Language and the Job Interview
Language and the Job Interview looks at a relatively untapped area of language and social life: the role of language and interaction in constructing the job interview and how this role produces disadvantage in the linguistically diverse communities of the western world. It relates the specific activity of the job interview to the wider field of institutional discourse and discusses relevant social theories in the light of the data.
The volume considers job interviews as key ‘gatekeeping’ encounters within the workplace from two main perspectives: interviews as extreme examples of social evaluation, showing how inferential processes of moment to moment talk in interaction can lead to the ‘small tragedies’ of everyday life; and interviews as a window into social inequality more generally. It illustrates interactional sociolinguistic and linguistic ethnography methodology through the job interview and workplace data and argues for the importance of practical relevance – applying sociolinguistic analysis to educational interventions.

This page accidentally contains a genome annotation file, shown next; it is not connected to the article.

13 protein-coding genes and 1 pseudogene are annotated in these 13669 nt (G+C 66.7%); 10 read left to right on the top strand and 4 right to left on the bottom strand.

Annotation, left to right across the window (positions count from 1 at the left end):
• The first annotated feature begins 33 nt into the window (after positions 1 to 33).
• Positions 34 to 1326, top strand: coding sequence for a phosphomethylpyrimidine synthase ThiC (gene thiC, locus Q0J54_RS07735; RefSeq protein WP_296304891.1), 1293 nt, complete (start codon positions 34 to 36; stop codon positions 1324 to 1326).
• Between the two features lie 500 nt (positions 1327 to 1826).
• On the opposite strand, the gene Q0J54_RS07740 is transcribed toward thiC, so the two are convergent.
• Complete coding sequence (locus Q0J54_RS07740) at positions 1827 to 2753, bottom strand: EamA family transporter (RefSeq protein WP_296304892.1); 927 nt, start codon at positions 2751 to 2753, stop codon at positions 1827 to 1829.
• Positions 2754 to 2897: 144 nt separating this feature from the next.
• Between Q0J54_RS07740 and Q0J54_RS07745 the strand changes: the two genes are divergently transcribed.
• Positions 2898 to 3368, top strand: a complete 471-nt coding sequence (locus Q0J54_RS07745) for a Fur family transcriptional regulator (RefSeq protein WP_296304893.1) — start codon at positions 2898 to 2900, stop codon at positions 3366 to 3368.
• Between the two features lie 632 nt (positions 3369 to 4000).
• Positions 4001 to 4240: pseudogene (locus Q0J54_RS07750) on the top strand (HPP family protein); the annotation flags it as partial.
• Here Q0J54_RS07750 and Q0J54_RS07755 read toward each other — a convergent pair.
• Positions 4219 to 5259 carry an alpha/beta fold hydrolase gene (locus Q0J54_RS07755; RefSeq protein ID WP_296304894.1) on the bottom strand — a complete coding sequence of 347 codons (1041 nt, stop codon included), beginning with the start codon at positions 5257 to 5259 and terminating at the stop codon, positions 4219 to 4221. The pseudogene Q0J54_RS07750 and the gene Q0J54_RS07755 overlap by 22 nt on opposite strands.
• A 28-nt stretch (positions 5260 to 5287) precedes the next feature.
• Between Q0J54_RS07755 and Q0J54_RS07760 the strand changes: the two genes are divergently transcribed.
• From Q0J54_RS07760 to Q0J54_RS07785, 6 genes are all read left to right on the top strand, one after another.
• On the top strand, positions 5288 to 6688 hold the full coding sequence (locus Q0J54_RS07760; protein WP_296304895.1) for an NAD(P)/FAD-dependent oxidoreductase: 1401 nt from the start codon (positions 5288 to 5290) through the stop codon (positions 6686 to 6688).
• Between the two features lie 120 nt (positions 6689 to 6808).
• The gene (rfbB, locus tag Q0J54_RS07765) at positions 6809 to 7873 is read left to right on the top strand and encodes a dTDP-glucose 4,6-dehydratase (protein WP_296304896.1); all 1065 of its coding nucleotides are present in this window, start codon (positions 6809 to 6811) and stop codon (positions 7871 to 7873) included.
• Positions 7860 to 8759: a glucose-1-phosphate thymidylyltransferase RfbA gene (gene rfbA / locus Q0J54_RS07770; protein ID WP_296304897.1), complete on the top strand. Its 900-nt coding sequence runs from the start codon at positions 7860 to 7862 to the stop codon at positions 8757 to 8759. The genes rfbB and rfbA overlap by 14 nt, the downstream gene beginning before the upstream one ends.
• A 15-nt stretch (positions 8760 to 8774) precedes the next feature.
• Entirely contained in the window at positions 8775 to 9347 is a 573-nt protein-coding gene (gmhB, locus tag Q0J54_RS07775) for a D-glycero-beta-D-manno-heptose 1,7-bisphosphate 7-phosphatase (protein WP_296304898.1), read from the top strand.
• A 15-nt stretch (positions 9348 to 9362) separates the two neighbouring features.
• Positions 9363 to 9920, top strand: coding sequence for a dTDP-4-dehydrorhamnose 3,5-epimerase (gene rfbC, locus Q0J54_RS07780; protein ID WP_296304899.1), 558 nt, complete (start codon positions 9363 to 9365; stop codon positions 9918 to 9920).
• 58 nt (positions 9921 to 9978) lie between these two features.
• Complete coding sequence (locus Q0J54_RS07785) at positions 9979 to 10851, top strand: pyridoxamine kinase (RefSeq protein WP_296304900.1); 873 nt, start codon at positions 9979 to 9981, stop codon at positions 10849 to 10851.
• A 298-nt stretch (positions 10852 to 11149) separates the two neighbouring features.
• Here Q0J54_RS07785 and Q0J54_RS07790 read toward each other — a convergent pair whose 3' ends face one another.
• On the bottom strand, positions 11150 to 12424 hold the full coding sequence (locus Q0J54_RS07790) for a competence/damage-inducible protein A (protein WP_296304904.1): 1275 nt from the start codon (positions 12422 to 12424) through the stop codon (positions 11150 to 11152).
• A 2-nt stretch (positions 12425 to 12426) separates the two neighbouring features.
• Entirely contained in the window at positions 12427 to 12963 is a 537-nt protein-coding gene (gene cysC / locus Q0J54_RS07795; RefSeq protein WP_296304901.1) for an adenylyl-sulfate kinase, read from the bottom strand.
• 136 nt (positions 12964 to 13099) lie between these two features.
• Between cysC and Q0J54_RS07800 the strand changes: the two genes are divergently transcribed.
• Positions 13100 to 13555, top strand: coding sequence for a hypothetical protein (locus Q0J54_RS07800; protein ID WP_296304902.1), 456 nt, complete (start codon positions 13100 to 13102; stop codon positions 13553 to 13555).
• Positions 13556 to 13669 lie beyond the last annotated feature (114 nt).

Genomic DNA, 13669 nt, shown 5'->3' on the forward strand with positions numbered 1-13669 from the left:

Published: Sep 1, 2019
|Talk on Trial||Celia Roberts|
|What the job interview looks like in the 21st century||Celia Roberts|
|Institutional, Professional and Personal Discourses||Celia Roberts|
|Narrating the self||Celia Roberts|
|The interview as a joint production||Celia Roberts|
|Misunderstandings, misalignments and reformulations||Celia Roberts|
|Language, ethnicity and the job interview||Celia Roberts|
|The ‘snowy peaks’||Celia Roberts|
|Turning data into educational interventions||Celia Roberts|